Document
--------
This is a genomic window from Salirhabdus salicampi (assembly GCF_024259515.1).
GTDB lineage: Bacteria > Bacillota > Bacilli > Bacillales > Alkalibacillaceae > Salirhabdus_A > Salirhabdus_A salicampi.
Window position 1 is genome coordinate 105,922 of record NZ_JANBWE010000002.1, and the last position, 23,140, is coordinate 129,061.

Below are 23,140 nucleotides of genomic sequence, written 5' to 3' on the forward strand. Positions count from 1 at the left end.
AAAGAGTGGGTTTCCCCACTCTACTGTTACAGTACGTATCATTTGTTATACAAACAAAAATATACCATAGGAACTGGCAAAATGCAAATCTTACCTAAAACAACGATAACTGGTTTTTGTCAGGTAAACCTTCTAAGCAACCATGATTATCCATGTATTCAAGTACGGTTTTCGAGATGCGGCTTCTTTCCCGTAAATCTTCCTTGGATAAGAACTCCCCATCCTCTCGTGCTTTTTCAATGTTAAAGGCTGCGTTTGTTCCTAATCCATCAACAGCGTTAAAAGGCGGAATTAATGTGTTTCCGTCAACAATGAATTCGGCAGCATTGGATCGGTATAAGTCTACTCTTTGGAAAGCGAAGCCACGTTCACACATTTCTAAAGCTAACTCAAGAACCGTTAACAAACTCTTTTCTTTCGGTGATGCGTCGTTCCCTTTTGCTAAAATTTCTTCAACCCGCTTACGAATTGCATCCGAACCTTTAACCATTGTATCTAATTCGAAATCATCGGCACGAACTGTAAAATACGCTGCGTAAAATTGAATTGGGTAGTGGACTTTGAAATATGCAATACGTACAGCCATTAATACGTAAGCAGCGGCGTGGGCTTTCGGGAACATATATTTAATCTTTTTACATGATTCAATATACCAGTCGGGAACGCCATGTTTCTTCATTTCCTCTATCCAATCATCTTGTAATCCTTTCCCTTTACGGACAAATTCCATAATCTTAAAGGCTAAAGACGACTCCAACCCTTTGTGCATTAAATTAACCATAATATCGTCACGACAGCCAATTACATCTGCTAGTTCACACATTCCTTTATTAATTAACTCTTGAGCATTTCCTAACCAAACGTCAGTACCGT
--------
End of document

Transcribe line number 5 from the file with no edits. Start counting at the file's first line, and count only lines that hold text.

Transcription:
AAAGAGTGGGTTTCCCCACTCTACTGTTACAGTACGTATCATTTGTTATACAAACAAAAATATACCATAGGAACTGGCAAAATGCAAATCTTACCTAAAACAACGATAACTGGTTTTTGTCAGGTAAACCTTCTAAGCAACCATGATTATCCATGTATTCAAGTACGGTTTTCGAGATGCGGCTTCTTTCCCGTAAATCTTCCTTGGATAAGAACTCCCCATCCTCTCGTGCTTTTTCAATGTTAAAGGCTGCGTTTGTTCCTAATCCATCAACAGCGTTAAAAGGCGGAATTAATGTGTTTCCGTCAACAATGAATTCGGCAGCATTGGATCGGTATAAGTCTACTCTTTGGAAAGCGAAGCCACGTTCACACATTTCTAAAGCTAACTCAAGAACCGTTAACAAACTCTTTTCTTTCGGTGATGCGTCGTTCCCTTTTGCTAAAATTTCTTCAACCCGCTTACGAATTGCATCCGAACCTTTAACCATTGTATCTAATTCGAAATCATCGGCACGAACTGTAAAATACGCTGCGTAAAATTGAATTGGGTAGTGGACTTTGAAATATGCAATACGTACAGCCATTAATACGTAAGCAGCGGCGTGGGCTTTCGGGAACATATATTTAATCTTTTTACATGATTCAATATACCAGTCGGGAACGCCATGTTTCTTCATTTCCTCTATCCAATCATCTTGTAATCCTTTCCCTTTACGGACAAATTCCATAATCTTAAAGGCTAAAGACGACTCCAACCCTTTGTGCATTAAATTAACCATAATATCGTCACGACAGCCAATTACATCTGCTAGTTCACACATTCCTTTATTAATTAACTCTTGAGCATTTCCTAACCAAACGTCAGTACCGT